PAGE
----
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Using bounties for motivating people to improve open source projects may be a good approach, but the problem is that I did not find a bounty website that would be successful.

I know about sites like:, or but they do not look to be so active. Anyway, if you think that one of them is good just put it as an answer.

Please recommend only one site per answer and do it only if you would really use it.

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closed as not constructive by Pops, Mat, user7116, ChrisF, Graviton Oct 27 '11 at 4:46

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I don't think it's such a good approach. After all, bounties only motivate people to get bounties. – Anton Tykhyy Aug 14 '09 at 8:33
This is not really programming related is it? At the very least, it should be community wiki, I think. – Mia Clarke Aug 14 '09 at 8:35
I manage an open source project and we have lots of users reporting bugs but few are interested in solving them. I think it would be easier for the few developers to focus on the bugs that have a bounty on them - not necessary because of the value of the bounty. – sorin Aug 14 '09 at 8:48
Anton Tykhyy: Of course it's a good approach, why else do you think there are paid open source developers like Aaron Seigo from the KDE project? – nbolton Aug 14 '09 at 11:09
Banang: Yes this is programming related; open source is all about programming. This should not be community wiki because it's not subjective. – nbolton Aug 14 '09 at 11:09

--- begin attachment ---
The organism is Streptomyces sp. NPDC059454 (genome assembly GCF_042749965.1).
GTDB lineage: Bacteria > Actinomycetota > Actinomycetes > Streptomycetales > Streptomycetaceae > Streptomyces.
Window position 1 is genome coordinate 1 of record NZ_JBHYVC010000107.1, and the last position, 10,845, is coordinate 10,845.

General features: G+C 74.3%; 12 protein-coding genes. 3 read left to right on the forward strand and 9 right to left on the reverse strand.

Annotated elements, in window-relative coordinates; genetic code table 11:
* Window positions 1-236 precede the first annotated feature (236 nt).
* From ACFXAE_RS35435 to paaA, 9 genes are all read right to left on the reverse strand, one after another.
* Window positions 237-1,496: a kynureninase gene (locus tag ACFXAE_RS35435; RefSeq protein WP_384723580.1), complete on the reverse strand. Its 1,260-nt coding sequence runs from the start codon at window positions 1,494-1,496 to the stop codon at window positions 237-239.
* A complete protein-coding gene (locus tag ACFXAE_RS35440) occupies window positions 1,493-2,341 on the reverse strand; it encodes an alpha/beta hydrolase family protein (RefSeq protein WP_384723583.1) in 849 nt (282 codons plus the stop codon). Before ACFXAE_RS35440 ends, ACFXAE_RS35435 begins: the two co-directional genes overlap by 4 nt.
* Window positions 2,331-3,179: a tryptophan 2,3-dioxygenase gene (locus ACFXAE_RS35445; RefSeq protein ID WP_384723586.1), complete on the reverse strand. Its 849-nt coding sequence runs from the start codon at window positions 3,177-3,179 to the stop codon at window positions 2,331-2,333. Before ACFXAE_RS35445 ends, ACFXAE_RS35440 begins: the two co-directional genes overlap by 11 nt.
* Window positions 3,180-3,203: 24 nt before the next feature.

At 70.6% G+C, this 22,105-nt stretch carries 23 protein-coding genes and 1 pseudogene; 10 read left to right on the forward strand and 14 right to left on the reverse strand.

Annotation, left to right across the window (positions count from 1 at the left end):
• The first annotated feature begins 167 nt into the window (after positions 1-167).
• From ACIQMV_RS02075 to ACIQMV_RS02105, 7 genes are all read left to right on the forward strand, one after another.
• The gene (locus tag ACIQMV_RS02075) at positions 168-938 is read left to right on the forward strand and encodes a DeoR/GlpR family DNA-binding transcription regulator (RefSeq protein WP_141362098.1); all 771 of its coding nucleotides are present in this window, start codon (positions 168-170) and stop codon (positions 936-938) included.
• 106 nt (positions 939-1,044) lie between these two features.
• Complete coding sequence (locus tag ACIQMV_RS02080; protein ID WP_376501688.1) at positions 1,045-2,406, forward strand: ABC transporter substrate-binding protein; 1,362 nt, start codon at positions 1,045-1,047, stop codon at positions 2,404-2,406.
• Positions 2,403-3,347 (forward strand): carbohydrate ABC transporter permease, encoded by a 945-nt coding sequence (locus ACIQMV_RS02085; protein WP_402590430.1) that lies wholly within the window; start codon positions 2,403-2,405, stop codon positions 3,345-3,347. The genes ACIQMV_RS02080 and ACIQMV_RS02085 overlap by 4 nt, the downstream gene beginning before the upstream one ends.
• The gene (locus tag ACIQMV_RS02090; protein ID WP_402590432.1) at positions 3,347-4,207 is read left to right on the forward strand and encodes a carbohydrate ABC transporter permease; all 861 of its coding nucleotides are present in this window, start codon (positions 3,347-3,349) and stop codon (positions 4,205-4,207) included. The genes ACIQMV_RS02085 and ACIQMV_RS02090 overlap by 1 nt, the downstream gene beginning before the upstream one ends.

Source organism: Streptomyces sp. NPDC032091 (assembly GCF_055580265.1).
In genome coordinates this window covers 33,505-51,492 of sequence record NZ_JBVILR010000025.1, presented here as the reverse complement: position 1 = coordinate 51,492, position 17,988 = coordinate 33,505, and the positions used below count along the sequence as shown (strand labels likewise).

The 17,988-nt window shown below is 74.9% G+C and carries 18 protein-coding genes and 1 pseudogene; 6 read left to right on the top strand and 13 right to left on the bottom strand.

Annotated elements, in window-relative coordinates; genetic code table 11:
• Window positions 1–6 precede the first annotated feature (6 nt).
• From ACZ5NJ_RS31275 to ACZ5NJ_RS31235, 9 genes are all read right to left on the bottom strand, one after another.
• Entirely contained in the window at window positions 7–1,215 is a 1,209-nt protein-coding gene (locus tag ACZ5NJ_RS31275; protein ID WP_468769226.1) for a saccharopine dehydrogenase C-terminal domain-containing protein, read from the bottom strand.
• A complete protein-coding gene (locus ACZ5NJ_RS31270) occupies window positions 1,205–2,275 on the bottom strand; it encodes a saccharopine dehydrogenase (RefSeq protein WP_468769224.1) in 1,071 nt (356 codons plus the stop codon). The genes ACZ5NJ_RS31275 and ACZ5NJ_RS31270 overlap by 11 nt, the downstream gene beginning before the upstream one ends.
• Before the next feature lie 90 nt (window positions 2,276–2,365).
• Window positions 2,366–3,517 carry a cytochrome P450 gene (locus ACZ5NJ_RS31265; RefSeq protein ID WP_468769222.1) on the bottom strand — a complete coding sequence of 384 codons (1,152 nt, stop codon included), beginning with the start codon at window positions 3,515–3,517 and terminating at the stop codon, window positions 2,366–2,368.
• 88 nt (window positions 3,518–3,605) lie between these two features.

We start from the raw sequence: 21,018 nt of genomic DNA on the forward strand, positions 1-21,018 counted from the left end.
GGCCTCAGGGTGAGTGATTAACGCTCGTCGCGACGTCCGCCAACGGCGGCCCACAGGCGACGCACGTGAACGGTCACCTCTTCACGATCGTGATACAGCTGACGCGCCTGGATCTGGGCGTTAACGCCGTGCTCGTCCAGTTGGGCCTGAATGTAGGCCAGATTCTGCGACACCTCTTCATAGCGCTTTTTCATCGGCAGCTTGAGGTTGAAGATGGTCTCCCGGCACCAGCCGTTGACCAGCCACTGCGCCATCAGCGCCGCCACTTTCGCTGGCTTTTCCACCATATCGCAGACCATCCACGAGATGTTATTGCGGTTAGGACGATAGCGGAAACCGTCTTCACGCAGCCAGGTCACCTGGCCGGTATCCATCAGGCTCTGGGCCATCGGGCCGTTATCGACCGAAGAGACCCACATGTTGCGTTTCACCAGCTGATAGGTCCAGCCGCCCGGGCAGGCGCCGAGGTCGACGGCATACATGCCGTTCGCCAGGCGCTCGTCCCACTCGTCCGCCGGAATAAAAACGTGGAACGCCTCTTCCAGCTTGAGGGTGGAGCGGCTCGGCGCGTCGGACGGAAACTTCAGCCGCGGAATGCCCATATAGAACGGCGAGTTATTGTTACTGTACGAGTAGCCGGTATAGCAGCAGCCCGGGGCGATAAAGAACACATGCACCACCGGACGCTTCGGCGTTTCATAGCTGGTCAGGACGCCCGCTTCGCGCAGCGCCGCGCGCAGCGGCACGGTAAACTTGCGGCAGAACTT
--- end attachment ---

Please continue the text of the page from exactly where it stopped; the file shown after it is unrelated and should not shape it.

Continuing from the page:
up vote 2 down vote accepted

Some open source projects use sites like Help Wanted to look for new developers. Now, I know that many projects have paid developers - however I wouldn't class them as commercial developers, so I believe that as long as you phrase it right and make it clear you're an open source project, won't have a problem if you advertise a paid open source developer position.

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Larger Open Source projects that do have bounties tend to advertise the fact on their own pages. I've found the direct approach to be the best approach. If you like/use a particular Open Source product, you should be that much more familiar with it and able to collect on the bounty. So, it's a bit of the reverse approach, rather than finding what bounties are available, see if the projects you are interested in have bounties.

Some examples:

Gnome -

(I would post more, but I'm new and can't post more than a single hyperlink).

Mozilla, Free Pascal, are a few others.

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kind of similar to the above (it's on a per project basis)

For Ruby I use

for anything else I use

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nextsprocket is gone. – Joshua Goldberg Jan 25 '12 at 21:55

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